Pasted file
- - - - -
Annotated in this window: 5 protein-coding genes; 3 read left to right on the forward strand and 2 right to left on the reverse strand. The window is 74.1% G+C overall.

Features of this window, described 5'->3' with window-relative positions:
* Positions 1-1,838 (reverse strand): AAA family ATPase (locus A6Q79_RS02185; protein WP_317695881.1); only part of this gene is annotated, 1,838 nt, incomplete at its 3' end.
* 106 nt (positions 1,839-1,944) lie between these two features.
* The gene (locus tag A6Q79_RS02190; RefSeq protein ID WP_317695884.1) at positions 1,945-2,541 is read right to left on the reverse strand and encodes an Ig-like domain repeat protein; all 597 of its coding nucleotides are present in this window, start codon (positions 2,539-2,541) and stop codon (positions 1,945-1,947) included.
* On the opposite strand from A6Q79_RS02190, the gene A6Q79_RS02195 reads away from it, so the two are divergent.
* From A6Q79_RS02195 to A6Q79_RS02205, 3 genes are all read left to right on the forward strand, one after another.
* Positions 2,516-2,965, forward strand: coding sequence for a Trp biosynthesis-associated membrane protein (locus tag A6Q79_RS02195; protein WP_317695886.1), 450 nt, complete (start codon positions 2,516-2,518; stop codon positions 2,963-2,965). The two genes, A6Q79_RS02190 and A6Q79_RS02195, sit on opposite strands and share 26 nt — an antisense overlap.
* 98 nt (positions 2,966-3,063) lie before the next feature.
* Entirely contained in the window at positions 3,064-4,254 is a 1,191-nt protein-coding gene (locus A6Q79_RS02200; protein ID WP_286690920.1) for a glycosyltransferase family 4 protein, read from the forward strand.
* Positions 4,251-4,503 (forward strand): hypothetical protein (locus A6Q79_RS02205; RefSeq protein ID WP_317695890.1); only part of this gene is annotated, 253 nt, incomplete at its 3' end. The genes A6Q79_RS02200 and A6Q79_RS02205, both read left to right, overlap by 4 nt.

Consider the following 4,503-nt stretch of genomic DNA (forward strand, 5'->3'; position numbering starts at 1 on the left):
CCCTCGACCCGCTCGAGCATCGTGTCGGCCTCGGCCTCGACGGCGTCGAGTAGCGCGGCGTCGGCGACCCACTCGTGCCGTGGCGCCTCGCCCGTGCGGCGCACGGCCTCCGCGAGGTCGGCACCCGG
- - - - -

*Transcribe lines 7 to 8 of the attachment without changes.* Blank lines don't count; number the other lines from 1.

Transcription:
* From A6Q79_RS02195 to A6Q79_RS02205, 3 genes are all read left to right on the forward strand, one after another.
* Positions 2,516-2,965, forward strand: coding sequence for a Trp biosynthesis-associated membrane protein (locus tag A6Q79_RS02195; protein WP_317695886.1), 450 nt, complete (start codon positions 2,516-2,518; stop codon positions 2,963-2,965). The two genes, A6Q79_RS02190 and A6Q79_RS02195, sit on opposite strands and share 26 nt — an antisense overlap.